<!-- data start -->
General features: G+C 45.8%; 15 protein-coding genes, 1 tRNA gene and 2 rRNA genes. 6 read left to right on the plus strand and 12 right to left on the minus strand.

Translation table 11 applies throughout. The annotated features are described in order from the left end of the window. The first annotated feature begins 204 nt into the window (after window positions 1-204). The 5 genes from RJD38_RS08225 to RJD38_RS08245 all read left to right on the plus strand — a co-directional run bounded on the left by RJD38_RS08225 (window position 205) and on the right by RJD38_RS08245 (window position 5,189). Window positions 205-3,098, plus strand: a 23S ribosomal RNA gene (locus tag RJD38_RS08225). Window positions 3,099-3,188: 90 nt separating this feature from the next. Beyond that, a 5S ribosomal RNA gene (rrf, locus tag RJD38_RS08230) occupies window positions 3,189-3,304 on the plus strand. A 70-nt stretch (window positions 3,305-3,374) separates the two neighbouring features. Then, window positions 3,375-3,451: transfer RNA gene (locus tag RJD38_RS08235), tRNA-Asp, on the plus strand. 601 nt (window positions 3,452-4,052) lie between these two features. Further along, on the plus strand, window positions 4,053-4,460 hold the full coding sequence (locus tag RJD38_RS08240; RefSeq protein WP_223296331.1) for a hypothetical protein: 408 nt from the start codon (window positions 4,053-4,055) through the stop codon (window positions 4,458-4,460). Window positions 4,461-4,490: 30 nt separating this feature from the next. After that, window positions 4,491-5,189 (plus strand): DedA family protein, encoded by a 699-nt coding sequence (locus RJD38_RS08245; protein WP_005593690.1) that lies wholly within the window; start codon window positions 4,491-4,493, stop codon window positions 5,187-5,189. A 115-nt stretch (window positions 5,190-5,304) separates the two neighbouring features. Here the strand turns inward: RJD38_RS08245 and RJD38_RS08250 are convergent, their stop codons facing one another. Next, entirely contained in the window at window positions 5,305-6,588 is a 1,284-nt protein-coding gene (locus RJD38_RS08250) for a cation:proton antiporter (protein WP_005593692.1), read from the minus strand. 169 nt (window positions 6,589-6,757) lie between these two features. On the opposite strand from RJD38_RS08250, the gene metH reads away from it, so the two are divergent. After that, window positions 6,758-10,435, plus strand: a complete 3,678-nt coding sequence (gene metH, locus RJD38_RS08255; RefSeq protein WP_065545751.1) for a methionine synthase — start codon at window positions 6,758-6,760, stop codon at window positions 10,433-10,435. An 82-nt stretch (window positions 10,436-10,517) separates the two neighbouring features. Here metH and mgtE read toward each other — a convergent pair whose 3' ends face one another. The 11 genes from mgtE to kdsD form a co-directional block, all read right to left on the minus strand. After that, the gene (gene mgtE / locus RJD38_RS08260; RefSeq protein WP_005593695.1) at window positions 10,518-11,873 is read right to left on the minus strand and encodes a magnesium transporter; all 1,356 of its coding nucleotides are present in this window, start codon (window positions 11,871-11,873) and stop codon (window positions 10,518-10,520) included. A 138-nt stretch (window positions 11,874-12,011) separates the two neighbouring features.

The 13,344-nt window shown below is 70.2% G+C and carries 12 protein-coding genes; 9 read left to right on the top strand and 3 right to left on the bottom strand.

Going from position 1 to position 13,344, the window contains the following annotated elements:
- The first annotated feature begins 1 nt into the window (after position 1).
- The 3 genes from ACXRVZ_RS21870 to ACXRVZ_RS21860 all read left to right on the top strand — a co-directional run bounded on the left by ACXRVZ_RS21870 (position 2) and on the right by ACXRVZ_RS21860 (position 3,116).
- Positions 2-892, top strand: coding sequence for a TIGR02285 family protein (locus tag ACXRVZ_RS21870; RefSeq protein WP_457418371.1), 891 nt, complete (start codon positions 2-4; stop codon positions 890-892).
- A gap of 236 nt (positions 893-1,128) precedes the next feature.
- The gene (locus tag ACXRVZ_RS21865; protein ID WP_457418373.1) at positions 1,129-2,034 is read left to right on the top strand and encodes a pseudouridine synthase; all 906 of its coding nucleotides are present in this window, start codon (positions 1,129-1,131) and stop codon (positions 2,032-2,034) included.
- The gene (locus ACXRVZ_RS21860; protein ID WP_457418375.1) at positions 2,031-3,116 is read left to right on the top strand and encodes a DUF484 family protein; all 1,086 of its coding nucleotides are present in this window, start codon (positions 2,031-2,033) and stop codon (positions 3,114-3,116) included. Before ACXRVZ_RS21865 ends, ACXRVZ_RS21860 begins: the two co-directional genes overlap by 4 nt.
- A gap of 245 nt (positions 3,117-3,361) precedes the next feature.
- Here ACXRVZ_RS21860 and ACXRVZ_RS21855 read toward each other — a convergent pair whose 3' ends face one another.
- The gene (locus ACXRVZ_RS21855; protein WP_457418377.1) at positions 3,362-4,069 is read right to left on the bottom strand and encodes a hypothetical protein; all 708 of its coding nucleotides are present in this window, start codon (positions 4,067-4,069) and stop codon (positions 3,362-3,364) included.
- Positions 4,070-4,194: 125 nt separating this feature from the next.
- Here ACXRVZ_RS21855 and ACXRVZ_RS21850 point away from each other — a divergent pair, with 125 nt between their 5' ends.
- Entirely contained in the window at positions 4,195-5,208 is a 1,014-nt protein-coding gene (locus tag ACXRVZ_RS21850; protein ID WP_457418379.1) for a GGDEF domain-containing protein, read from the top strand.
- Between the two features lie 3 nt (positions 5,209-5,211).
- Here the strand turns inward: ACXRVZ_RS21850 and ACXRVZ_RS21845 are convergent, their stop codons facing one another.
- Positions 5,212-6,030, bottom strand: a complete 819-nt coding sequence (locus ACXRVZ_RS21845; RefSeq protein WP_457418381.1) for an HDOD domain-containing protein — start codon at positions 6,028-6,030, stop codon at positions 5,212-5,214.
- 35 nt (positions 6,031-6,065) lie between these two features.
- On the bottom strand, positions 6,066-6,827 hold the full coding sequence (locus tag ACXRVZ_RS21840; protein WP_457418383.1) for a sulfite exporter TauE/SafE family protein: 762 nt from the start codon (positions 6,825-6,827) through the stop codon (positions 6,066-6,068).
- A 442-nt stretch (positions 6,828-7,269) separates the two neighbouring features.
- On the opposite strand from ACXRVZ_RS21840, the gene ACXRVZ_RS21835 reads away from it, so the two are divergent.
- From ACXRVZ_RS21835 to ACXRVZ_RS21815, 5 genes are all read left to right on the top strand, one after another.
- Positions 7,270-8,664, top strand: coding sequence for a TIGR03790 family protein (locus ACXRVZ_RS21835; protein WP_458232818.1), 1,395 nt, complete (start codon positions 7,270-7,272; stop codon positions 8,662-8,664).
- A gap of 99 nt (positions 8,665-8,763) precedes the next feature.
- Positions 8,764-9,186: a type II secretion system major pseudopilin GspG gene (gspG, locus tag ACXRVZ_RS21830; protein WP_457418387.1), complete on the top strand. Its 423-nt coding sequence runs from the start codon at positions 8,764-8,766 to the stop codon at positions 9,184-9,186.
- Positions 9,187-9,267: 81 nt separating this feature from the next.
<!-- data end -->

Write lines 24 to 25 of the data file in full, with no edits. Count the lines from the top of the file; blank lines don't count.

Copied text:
- From ACXRVZ_RS21835 to ACXRVZ_RS21815, 5 genes are all read left to right on the top strand, one after another.
- Positions 7,270-8,664, top strand: coding sequence for a TIGR03790 family protein (locus ACXRVZ_RS21835; protein WP_458232818.1), 1,395 nt, complete (start codon positions 7,270-7,272; stop codon positions 8,662-8,664).